In response to the recall effort, Ravitch defended her record and said, “I’m so proud of the work the District Attorney’s Office does, and it’s such an honor to lead a dedicated group of professionals who work hard every day to ensure justice. […] These allegations strike not just at me but the work my office does, and that’s unfortunate.” The Sonoma County Democratic Party published a statement on March 9 saying it was opposed to the recall effort.

Ravitch took office as district attorney in 2011. Prior to the filing of the notice of intent to recall, Ravitch had announced that she would not seek re-election when her term ends in 2022.

To get the recall on the ballot, recall supporters had to submit 30,056 signatures in 160 days. The county verified 32,128 signatures, which was sufficient to schedule a recall election.

In the first half of 2021, Ballotpedia tracked 164 recall efforts against 262 officials. This was the most recall efforts for this point in the year since the first half of 2016, when we tracked 189 recall efforts against 265 officials. In comparison, we tracked between 72 and 155 efforts by the midpoints of 2017, 2018, 2019, and 2020.

Additional reading:



Fifteen California counties to open early voting in Newsom recall on Sept. 4

Fifteen counties in California will open early voting centers in the recall election targeting Gov. Gavin Newsom (D) on Sept. 4. Early voting will run through Sept. 10. The election is on Sept. 14.

The counties holding early voting are participating in the Voter’s Choice Act (VCA), which Gov. Jerry Brown (D) signed in 2016. The VCA replaced traditional polling places with vote centers offering additional in-person services. Five counties participated in the VCA in 2018 and all California counties were able to opt in to the VCA beginning in 2020.

According to the secretary of state’s office, these early voting centers will offer voter registration, replacement ballots, accessible voting machines, and language assistance. The map below highlights the counties participating in this system. To find early voting and ballot drop locations, click here.

The recall election will present voters with two questions. The first will ask whether Newsom should be recalled from the office of governor. The second will ask who should succeed Newsom if he is recalled. A majority vote is required on the first question for the governor to be recalled. The candidate with the most votes on the second question would win the election, no majority required.

Forty-six candidates, including nine Democrats and 24 Republicans, are running in the election. The candidates to receive the most media attention and perform best in polls so far are YouTuber Kevin Paffrath (D), 2018 gubernatorial candidate John Cox (R), radio host Larry Elder (R), former San Diego Mayor Kevin Faulconer (R), California State Board of Equalization member Ted Gaines (R), former Olympian and television personality Caitlyn Jenner (R), and Assemblyman Kevin Kiley (R).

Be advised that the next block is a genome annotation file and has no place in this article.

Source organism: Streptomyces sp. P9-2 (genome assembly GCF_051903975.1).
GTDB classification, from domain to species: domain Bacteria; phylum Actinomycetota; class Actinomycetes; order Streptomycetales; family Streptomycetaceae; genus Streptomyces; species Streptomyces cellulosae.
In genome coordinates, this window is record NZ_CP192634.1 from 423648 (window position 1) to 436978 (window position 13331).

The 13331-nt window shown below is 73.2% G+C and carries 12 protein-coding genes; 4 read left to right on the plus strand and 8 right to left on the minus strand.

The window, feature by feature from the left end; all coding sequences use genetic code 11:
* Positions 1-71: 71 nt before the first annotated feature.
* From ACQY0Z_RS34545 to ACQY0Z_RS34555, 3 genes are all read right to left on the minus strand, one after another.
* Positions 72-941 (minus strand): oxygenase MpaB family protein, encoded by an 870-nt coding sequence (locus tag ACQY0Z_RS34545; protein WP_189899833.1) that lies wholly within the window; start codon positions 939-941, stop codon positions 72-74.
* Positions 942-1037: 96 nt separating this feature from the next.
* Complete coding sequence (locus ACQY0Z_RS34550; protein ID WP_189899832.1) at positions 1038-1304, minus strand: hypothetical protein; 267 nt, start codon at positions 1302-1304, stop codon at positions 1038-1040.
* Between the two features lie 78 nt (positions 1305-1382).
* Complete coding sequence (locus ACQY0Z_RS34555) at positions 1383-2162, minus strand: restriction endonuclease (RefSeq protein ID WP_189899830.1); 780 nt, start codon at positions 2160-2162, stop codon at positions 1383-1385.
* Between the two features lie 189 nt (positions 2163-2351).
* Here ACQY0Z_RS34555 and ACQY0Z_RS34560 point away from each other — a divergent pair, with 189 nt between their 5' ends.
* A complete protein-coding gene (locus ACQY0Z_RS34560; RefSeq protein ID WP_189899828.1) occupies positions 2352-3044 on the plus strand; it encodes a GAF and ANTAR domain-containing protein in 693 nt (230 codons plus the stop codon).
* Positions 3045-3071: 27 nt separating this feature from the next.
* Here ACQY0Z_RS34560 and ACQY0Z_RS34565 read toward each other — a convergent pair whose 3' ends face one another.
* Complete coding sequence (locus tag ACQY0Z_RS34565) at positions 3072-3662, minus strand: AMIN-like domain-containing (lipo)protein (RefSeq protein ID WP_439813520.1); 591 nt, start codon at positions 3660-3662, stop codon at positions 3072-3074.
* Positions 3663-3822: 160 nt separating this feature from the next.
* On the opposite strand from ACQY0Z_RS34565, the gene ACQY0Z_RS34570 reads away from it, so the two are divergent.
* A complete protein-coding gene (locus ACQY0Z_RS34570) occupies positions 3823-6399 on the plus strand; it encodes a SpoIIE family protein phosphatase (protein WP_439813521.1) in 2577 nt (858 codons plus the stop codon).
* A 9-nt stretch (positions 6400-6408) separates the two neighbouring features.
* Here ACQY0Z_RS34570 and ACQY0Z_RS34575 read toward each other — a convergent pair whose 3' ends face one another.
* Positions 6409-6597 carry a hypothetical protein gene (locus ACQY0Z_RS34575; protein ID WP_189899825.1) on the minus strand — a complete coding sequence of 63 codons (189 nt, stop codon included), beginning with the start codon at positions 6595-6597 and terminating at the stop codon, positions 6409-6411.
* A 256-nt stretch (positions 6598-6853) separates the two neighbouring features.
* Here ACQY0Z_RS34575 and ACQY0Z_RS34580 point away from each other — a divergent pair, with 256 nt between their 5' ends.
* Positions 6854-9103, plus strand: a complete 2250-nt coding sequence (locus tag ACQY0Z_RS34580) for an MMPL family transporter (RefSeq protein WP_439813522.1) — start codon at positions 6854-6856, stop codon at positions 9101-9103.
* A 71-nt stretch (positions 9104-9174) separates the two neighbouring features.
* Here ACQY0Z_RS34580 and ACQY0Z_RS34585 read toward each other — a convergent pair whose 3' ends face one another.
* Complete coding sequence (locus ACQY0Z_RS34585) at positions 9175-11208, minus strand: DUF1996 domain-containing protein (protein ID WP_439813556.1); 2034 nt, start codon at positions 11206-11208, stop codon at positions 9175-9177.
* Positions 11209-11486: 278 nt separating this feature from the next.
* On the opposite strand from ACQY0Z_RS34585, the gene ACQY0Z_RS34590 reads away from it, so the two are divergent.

Voter registration and write-in candidate deadlines approach in Newsom recall

August 30 is the deadline for California residents to register to vote in order to participate in the recall election of Gov. Gavin Newsom (D). Voters must postmark or deliver their ballot to a county elections office by that date. Newly registered voters may either participate in in-person early voting in specific counties or request a mail ballot.

Additionally, August 31 is the filing deadline for write-in candidates to run in the recall election. While voters may write in any person on the ballot, only write-in votes for candidates who have filed this paperwork will count in the final results. The secretary of state’s office is expected to publish a list of these write-in candidates on September 3.

The recall election will take place on September 14. The recall election will present voters with two questions. The first will ask whether Newsom should be recalled from the office of governor. The second will ask who should succeed Newsom if he is recalled. A majority vote is required on the first question for the governor to be recalled. The candidate with the most votes on the second question would win the election, no majority required.

Forty-six candidates, including nine Democrats and 24 Republicans, are running in the election. The candidates to receive the most media attention and perform best in polls so far are YouTuber Kevin Paffrath (D), 2018 gubernatorial candidate John Cox (R), radio host Larry Elder (R), former San Diego Mayor Kevin Faulconer (R), California State Board of Equalization member Ted Gaines (R), former Olympian and television personality Caitlyn Jenner (R), and Assemblyman Kevin Kiley (R).

Since 1911, there have been 55 attempts to recall a California governor. The only successful recall campaign was in 2003 when voters recalled then-Gov. Gray Davis (D). Arnold Schwarzenegger (R) was elected as Davis’ replacement.

Additional reading: